How to Create a GitHub Branch Source Multibranch Pipeline in CloudBees CI

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Git is one of the most common integrations within a CloudBees CI job, especially if we’re working through defining the pipeline as code in version control. GitHub is an extremely popular host of software development projects that use Git for version control. CloudBees has supported integration with GitHub for project creation based on the GitHub repository structure, and you can use any file you store in a GitHub repository—either to build your application or to define the pipeline as code. When you define your pipeline as code, you’ll be spending more time on improving your pipeline through Git than in the CloudBees UI. When you work with several branches, it’s preferable to configure your pipeline through code than a UI.

In this post, we’ll be covering how to integrate GitHub in a multibranch pipeline in CloudBees CI. We’ll also discuss additional features you get when working with CloudBees CI for your pipelines as code with multiple branches.

If you'd like to follow along with a video, you can watch Developer Advocate Darin Pope walk through a similar tutorial below.

Okay, let's proceed.

Setting Up GitHub Permissions

Before we start creating the multibranch pipeline, we need to make sure to have a CloudBees CI controller with connectivity to GitHub. We could do this simply by having direct outbound internet access or through a proxy. In order to receive webhooks from GitHub, we will need to allow traffic from GitHub to our CloudBees CI controller. One way to do that is by setting up a tunnel using a tool like ngrok. We also need a GitHub account with administrative access, and a GitHub project.

Then, we need to create a GitHub App

Why Create a GitHub App Rather Than Use a Token or SSH Key to Authenticate?

At this point, you may be wondering why you can’t just use a username/token or SSH key. Wouldn’t either approach be easier than using a GitHub App?

Well, you can authenticate in those ways, but we recommend you don’t. A GitHub App is more scalable and allows for better control of privileges. To understand the full reasoning behind this recommendation, check out the documentation.

Creating a GitHub App

To create a GitHub App, head over to your GitHub account and open the “Settings” page under your profile. Scroll down a little bit, click on the “Developer Settings” link, and then click on the “New GitHub App” button at the right.

Fill in the form with the information required, like the app name and the homepage URL (you could use your GitHub profile link). Scroll down a little bit. The most important information you need to set here is the “Webhook URL” field. This is going to be the public endpoint for CloudBees CI with the “/github-webhook/” path, like the below screen:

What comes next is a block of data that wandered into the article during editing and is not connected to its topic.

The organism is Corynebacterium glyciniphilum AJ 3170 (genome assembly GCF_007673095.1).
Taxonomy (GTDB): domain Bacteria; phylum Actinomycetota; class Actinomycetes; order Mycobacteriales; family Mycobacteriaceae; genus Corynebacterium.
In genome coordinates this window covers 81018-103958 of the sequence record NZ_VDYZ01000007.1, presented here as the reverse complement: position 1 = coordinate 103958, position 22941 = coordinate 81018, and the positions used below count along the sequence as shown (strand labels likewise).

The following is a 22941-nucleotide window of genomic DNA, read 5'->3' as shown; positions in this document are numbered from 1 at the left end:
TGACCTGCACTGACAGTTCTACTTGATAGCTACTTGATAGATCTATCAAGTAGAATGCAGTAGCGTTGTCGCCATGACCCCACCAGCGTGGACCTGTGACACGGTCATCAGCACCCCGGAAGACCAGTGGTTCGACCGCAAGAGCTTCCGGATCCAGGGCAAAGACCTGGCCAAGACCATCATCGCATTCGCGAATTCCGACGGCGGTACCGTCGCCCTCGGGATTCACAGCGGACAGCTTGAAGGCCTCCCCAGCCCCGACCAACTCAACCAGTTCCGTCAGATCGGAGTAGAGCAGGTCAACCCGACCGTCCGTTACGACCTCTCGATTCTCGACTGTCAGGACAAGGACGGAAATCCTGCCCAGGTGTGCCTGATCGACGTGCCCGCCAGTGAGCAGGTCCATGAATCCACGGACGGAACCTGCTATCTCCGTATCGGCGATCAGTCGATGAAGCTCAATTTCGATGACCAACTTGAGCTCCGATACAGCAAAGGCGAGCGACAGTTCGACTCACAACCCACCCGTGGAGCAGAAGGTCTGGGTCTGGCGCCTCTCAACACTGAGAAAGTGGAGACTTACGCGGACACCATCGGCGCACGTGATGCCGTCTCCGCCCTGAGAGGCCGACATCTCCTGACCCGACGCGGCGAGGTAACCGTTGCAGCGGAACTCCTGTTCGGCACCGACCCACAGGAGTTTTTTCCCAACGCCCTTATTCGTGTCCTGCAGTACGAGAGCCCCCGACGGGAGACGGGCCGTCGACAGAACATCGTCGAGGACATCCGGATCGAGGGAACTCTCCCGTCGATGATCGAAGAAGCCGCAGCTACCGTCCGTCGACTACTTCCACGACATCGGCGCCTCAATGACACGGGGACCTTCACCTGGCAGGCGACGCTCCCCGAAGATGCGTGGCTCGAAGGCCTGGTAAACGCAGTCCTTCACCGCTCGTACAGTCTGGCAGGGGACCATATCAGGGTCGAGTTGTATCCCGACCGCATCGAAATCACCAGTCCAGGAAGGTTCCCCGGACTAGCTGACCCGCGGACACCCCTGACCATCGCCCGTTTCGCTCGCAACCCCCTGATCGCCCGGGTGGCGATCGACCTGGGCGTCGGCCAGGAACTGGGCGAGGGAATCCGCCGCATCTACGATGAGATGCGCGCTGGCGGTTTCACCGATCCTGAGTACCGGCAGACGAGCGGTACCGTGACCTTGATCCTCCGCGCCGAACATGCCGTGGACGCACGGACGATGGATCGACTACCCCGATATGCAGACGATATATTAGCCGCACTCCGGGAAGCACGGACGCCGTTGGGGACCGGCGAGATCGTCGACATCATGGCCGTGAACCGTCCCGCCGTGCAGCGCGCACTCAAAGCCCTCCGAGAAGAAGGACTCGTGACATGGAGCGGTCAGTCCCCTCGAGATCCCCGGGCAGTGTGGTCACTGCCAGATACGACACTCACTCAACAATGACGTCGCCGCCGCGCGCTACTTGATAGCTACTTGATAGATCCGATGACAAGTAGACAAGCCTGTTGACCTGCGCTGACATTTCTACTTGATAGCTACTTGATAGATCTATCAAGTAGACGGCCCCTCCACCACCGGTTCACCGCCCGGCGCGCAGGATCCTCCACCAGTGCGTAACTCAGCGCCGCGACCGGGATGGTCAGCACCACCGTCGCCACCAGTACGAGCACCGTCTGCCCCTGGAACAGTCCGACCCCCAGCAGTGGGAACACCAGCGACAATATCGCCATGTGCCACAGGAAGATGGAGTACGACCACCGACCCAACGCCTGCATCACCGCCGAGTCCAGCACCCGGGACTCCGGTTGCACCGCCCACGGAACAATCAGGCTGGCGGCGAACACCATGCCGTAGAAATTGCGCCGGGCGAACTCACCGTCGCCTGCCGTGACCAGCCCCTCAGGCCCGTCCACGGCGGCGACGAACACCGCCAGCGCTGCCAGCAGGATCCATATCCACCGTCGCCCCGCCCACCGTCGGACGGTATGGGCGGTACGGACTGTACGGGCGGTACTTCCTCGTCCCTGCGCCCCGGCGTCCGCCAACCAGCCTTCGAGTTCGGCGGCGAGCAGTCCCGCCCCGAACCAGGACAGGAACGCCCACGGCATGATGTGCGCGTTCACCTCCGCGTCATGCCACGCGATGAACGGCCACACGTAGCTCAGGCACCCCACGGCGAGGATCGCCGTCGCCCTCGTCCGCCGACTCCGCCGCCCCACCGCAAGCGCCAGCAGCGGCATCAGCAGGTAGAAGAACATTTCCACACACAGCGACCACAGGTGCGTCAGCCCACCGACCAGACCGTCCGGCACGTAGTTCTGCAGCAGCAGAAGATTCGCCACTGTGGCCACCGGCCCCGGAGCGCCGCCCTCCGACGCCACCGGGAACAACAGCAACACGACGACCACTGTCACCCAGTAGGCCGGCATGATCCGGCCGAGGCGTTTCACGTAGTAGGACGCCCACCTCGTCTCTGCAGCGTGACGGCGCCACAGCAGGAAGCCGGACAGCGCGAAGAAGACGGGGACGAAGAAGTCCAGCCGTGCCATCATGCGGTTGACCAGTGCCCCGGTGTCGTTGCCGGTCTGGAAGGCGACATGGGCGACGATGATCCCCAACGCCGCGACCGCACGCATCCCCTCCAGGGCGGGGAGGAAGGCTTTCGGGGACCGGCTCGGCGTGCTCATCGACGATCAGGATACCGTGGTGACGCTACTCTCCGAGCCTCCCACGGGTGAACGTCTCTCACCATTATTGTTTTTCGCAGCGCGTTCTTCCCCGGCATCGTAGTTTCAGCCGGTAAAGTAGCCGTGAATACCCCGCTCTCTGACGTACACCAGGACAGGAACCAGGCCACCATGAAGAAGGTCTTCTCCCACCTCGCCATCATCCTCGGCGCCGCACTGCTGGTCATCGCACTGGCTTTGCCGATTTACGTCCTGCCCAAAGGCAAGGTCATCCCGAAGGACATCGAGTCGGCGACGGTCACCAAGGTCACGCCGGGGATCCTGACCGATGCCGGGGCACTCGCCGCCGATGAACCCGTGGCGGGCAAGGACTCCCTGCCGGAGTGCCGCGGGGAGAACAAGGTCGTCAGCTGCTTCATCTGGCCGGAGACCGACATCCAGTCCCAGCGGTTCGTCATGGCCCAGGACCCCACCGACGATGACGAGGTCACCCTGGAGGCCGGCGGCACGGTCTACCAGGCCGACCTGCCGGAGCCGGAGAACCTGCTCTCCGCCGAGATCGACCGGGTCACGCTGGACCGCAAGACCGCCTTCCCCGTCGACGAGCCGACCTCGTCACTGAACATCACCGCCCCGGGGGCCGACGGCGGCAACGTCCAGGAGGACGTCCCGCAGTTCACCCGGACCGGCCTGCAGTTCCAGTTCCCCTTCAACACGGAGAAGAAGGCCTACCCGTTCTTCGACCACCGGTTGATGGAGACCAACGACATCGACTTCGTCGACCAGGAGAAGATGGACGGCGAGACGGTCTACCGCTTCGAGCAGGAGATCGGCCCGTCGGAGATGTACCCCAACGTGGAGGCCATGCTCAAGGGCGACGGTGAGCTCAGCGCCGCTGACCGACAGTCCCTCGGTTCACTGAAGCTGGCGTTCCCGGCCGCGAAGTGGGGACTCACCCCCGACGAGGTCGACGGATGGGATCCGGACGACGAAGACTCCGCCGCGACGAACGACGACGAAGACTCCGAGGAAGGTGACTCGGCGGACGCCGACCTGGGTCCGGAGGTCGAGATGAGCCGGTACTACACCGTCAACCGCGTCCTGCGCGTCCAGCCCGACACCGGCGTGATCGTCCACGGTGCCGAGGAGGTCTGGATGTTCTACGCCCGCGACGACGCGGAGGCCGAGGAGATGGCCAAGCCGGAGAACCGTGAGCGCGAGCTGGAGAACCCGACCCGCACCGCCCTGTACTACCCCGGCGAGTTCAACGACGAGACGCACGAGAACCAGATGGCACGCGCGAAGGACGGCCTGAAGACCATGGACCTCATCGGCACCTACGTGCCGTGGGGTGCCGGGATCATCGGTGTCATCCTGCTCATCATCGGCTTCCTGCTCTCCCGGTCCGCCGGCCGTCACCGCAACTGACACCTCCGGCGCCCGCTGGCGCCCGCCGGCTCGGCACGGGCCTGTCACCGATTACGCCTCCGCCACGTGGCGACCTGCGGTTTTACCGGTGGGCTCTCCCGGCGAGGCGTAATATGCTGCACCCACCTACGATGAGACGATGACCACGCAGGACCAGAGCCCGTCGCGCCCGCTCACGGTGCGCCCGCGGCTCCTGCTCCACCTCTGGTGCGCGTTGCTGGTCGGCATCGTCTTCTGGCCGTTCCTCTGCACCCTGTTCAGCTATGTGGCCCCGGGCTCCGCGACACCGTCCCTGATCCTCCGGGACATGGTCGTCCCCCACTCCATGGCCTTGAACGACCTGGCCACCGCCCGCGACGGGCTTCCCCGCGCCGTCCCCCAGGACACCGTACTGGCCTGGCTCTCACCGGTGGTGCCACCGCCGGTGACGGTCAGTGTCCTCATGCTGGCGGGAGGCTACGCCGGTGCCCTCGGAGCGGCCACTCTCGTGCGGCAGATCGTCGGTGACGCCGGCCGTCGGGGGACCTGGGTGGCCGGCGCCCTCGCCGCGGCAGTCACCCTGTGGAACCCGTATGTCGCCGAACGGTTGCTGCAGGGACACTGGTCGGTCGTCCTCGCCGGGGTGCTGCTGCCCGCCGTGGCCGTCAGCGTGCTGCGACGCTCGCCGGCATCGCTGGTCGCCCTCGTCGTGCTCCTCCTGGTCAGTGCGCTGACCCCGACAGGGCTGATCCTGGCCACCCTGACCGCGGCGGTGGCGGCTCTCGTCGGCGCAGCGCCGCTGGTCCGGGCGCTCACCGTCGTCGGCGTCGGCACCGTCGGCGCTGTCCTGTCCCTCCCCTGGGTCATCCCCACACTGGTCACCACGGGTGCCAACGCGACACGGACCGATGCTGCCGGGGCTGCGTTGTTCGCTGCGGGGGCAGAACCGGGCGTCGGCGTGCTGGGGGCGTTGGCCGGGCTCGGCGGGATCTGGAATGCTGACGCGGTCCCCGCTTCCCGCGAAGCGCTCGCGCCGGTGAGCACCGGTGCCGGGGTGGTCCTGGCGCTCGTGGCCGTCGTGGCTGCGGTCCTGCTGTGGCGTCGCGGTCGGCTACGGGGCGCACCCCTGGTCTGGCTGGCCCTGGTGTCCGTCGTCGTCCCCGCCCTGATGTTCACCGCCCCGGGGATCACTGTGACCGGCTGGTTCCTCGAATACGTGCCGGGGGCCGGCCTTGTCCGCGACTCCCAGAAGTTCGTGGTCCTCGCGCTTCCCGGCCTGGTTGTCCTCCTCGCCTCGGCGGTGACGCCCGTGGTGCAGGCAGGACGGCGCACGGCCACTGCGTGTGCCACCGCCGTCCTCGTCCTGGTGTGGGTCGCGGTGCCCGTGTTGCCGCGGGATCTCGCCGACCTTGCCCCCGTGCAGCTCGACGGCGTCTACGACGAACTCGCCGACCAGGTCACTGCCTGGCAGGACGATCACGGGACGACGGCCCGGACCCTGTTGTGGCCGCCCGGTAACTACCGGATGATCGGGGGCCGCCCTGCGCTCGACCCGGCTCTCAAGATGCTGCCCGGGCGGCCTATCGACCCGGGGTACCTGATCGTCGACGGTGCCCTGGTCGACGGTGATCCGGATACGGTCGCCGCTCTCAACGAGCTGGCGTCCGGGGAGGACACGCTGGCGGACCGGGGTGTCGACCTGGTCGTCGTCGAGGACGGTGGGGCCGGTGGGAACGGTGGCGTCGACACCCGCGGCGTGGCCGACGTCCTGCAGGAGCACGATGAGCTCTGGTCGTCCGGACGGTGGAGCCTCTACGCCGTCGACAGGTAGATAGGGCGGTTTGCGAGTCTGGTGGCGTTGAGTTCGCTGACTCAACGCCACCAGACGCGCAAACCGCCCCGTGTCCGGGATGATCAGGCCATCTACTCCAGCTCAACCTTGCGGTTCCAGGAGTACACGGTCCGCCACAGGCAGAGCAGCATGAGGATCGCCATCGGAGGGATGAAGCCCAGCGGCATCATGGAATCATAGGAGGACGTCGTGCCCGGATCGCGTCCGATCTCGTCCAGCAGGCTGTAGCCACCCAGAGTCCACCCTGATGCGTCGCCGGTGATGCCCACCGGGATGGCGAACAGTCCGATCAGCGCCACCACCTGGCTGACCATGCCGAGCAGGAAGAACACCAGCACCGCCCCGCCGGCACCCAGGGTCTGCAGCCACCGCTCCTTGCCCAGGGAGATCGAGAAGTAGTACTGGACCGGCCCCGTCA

In the “Repository permissions” section, you need to choose “Read-only” access to Administration, Contents, Metadata, and Pull requests. Then, choose “Read & write” for Checks and Commit statuses.

Scroll down to the “Subscribe to events” section and check the following boxes: Check run, Check suite, Pull request, Push, and Repository. Then, scroll down to the end of the page and click on the green “Create GitHub App” button. You’ll see a confirmation page like this:

Then, scroll down to the end of the page and click on the green “Generate a private key” button. When the key is generated, save it locally. Now open a new terminal or command prompt and run the following command in the folder where you’ve downloaded the key to convert it into a different format (you need to use your key name for the “in” parameter):

openssl pkcs8 -topk8 -inform PEM -outform PEM -in 
YOUR-PRIVATE-KEY-NAME.pem -out cbci-pipeline-converted.pem -nocrypt

Finally, in the left menu, click on the “Install App” link and choose your account. Then, click on the green “Install” button. See the screen below for a reference:

Then, choose a repository or install the app to all repositories. We’d recommend you choose only the repository you’re going to use. You can always come back later to give permissions to other repositories. Click on the green “Install” button.

Setting up GitHub Credentials in CloudBees CI

Go back to your CloudBees CI controller home page and click on “Manage Jenkins” in the left menu. Now click on the “Manage Credentials” link in the “Security” section. Click on the “global” domain, and then click on the “Add Credentials” link in the left menu.